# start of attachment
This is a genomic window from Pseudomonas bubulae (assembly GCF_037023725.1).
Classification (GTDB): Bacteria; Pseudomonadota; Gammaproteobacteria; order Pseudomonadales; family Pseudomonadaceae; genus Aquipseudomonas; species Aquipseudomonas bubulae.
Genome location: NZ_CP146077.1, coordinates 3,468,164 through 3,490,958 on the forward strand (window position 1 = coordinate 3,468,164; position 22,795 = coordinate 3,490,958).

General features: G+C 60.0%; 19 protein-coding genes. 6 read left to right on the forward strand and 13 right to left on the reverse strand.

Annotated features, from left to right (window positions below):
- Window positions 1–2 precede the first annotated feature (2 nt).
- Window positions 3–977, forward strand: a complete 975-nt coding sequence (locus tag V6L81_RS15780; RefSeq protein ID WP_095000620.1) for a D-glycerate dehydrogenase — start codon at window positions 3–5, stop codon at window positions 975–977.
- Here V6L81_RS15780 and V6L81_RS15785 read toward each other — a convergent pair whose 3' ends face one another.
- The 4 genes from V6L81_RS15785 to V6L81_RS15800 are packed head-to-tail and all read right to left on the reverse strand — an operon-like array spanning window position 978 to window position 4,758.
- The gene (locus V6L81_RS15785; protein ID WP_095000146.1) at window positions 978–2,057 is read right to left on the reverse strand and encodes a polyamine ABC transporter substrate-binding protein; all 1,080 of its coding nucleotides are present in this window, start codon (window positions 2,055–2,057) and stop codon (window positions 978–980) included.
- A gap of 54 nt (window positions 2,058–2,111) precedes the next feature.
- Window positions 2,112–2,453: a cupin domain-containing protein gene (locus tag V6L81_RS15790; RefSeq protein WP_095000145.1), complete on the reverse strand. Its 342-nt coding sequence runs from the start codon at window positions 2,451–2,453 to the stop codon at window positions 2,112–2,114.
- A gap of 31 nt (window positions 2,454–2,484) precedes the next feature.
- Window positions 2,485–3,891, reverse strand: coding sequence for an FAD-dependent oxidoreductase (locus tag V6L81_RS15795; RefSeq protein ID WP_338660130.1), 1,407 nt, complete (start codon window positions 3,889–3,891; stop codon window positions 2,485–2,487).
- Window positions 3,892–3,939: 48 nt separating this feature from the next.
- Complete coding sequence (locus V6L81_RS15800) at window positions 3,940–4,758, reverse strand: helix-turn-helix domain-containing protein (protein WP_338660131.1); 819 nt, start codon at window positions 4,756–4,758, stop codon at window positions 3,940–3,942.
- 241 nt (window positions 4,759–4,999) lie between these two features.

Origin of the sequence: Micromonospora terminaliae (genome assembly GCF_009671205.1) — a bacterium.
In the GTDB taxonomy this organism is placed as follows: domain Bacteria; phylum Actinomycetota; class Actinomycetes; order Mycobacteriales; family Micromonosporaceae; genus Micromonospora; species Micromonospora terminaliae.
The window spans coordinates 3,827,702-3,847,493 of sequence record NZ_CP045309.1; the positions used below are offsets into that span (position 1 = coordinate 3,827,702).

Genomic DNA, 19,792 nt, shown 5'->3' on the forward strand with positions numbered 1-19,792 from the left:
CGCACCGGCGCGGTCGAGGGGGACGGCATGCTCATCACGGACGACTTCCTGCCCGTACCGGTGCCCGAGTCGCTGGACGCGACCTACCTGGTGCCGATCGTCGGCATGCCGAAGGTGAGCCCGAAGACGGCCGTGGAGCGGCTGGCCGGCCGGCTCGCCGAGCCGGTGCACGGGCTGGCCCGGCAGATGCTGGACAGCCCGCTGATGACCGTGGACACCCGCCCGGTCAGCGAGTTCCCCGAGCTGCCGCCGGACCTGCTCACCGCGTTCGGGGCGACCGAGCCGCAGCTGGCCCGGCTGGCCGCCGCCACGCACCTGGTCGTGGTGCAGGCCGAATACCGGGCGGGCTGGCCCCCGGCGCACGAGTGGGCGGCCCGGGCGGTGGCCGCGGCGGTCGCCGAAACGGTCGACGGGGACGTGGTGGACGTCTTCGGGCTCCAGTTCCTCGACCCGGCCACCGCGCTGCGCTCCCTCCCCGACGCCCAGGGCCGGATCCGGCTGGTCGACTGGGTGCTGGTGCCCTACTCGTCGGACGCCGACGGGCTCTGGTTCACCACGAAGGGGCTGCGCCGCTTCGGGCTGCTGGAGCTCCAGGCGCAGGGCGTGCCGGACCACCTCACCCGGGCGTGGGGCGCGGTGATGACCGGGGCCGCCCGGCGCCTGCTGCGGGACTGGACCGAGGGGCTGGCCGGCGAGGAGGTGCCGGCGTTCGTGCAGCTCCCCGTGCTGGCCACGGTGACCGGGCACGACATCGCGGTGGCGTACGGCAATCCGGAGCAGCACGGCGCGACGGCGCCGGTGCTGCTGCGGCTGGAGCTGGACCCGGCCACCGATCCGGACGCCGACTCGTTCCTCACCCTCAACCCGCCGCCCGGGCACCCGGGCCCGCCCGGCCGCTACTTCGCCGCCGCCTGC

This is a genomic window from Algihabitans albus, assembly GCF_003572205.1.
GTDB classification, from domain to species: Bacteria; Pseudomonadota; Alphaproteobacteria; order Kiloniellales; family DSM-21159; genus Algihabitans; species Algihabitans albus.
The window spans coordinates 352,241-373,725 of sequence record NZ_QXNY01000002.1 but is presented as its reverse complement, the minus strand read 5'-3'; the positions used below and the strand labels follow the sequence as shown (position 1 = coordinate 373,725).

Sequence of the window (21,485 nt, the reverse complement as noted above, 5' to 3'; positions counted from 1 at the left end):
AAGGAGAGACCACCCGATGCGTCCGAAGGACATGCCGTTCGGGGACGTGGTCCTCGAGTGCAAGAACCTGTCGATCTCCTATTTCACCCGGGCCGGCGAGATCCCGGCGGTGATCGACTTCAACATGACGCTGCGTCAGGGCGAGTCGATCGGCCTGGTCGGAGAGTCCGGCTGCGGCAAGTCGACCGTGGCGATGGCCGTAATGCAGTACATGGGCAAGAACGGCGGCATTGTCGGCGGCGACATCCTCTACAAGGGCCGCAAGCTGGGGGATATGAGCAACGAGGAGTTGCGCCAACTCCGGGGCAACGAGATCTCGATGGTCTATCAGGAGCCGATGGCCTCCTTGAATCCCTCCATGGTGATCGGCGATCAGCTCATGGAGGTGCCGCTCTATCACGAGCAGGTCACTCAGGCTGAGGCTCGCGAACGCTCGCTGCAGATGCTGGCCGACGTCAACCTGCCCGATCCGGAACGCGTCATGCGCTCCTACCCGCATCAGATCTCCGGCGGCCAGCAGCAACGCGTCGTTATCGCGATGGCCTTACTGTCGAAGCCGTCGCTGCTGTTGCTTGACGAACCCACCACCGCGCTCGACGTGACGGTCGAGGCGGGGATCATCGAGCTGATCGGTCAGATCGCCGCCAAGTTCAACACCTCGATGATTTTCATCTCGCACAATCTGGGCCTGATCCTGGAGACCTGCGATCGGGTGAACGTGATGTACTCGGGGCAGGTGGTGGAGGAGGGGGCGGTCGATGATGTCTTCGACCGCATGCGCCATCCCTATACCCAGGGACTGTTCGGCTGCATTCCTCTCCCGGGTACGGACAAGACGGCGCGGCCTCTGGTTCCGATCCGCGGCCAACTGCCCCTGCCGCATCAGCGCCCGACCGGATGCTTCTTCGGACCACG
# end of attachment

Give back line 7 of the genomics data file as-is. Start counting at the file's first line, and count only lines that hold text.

- Window positions 3–977, forward strand: a complete 975-nt coding sequence (locus tag V6L81_RS15780; RefSeq protein ID WP_095000620.1) for a D-glycerate dehydrogenase — start codon at window positions 3–5, stop codon at window positions 975–977.